GRANITE PEAK PUBLICATIONS: Accompanying travelers to the national park since 2002

All posts tagged visitors

Late summer visitors—Don’t miss the new visitor center at Old Faithful!

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For everyone planning to be in Yellowstone later this month [August 2010], you are invited to attend the dedication of the large new Visitor Education Center that has gone up during the past year and more at Old Faithful. The center will be dedicated at 11:00 am on August 25th in a ceremony with Superintendent Suzanne Lewis, special guest National Park Service Director Jon Jarvis, and keynote speaker Paul Schullery, a Yellowstone historian and author of many books about the park.

For children of Junior Ranger age (5 to 12) there’s to be a Yellowstone Wildlife Olympics that day at 1:00 pm. For details see: http://ypf.convio.net/site/News2?page=NewsArticle&id=5415.

The Yellowstone Park Foundation is proud to tell us that the new building uses about one-third less energy than other similar size buildings, contains high percentages of recycled materials, and that interior furnishings contain raw materials such as cork, flax, and wheat for sustainability.

And here is yesterday’s news about park visitation: More than 957,000 visitors entered Yellowstone in July 2010. That’s the most ever recorded for any single month.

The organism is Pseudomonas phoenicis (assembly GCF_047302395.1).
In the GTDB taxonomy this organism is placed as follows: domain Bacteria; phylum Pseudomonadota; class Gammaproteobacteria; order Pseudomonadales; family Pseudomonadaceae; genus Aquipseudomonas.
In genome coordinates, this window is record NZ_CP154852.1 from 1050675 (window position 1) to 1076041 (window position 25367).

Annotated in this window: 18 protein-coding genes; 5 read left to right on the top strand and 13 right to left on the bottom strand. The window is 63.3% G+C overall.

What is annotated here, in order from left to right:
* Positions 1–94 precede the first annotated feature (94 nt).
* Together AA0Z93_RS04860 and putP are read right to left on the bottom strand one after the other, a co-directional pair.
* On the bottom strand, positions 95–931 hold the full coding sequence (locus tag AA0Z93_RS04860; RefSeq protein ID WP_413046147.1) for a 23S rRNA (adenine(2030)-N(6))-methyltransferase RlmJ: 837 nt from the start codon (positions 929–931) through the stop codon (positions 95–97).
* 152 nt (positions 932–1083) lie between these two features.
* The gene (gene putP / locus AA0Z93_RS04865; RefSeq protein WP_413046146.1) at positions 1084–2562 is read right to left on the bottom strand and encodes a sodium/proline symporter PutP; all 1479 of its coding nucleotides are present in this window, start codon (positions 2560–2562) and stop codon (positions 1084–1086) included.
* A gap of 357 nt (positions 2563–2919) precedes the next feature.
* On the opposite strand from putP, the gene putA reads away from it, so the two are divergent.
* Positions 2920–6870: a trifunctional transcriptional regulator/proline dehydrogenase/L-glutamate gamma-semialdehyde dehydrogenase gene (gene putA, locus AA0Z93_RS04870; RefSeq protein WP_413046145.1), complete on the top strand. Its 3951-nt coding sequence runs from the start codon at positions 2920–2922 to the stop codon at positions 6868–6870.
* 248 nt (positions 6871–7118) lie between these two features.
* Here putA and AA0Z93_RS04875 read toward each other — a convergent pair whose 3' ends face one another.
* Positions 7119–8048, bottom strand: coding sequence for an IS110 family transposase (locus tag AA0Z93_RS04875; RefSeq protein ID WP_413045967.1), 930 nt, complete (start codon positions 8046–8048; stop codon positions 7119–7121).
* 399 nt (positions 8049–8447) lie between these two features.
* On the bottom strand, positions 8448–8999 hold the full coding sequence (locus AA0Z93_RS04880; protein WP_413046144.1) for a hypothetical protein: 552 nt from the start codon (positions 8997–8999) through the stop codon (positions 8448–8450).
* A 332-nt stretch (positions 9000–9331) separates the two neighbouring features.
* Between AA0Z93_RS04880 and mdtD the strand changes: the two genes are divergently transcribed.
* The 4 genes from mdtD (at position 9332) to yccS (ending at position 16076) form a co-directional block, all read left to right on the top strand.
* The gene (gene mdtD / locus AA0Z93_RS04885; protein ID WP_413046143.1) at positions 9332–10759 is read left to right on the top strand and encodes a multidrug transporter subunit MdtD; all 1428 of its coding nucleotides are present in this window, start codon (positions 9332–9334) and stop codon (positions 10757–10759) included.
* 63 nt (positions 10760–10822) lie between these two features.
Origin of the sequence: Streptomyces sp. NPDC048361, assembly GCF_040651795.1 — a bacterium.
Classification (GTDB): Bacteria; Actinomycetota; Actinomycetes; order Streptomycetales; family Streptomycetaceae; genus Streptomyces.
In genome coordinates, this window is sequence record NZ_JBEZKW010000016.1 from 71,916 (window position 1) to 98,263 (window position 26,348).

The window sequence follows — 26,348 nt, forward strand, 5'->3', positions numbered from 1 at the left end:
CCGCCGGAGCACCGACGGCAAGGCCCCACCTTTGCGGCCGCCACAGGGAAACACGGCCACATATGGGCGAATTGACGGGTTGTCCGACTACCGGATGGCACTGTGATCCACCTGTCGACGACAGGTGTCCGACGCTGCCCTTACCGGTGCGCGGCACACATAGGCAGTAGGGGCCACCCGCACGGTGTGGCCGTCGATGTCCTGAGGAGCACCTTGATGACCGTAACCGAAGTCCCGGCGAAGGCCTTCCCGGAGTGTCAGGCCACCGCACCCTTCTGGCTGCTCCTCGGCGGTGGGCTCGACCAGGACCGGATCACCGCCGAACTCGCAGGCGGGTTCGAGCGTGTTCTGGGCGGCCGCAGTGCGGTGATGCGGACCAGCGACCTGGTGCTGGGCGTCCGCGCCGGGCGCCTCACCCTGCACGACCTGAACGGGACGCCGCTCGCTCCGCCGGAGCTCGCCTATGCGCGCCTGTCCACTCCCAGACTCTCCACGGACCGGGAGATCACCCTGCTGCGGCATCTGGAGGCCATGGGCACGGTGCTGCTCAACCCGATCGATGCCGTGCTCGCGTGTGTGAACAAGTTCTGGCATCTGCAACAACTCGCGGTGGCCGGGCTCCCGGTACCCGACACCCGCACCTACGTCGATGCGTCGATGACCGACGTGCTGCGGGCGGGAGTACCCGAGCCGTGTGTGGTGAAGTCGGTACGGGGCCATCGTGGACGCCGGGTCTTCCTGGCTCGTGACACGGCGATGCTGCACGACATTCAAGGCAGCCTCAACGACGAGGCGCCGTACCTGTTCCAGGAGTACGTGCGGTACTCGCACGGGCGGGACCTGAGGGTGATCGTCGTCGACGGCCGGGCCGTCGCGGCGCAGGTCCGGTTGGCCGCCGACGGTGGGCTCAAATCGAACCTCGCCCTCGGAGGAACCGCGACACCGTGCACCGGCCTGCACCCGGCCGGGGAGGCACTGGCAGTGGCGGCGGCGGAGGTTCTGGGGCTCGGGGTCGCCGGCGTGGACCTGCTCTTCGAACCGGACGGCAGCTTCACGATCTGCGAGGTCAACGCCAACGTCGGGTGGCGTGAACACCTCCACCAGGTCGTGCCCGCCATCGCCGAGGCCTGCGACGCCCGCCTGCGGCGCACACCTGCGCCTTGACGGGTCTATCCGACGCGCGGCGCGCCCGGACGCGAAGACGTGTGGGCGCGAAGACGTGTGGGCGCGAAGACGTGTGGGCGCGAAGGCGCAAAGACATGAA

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Honolulu beats Yellowstone?

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Here’s a short outdoors blog by Brett French that I just have to pass on. My sentiments exactly!
http://billingsgazette.com/lifestyles/recreation/gazoutdoors/article_aa8f5cc2-8b8a-11df-a252-001cc4c03286.html

Let’s send the crowds to Hawaii—but no, for all the geyser gazers, wolf watchers, hikers, backcountry explorers, waterfall fans, fisherpeople, bird watchers, wildflower enthusiasts, photographers, and kids ready to learn about nature, not to mention snowmobilers, cross-country skiers, and winter wonderland sight-seers in the winter, let’s still encourage frequent and extended visits to Yellowstone. And help the Montana and Wyoming economies, too.
The park doesn’t seem to need any promotion, though. Now that it’s summer season [2010], another record year for visitation seems to be underway.

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2009: A good year for Yellowstone and for “Yellowstone Treasures”

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Visitation to Yellowstone Park set a record of 3.29 million in 2009, despite the recession and last winter’s relatively low number of snow-time vacationers. According to the Billings Gazette (disclosure: that’s my hometown newspaper):

The previous record for visitation, 3.15 million people, was set in 2007. The numbers in 2009 were 7.5 percent above 2008’s 3.06 million visitors and 4.6 percent above 2007.
The increase in park visits could reflect free access on two summer weekends, attention from a new PBS television series on national parks and relatively low gasoline prices.

For the whole January 5th article, see: “Record number visited Yellowstone in 2009“.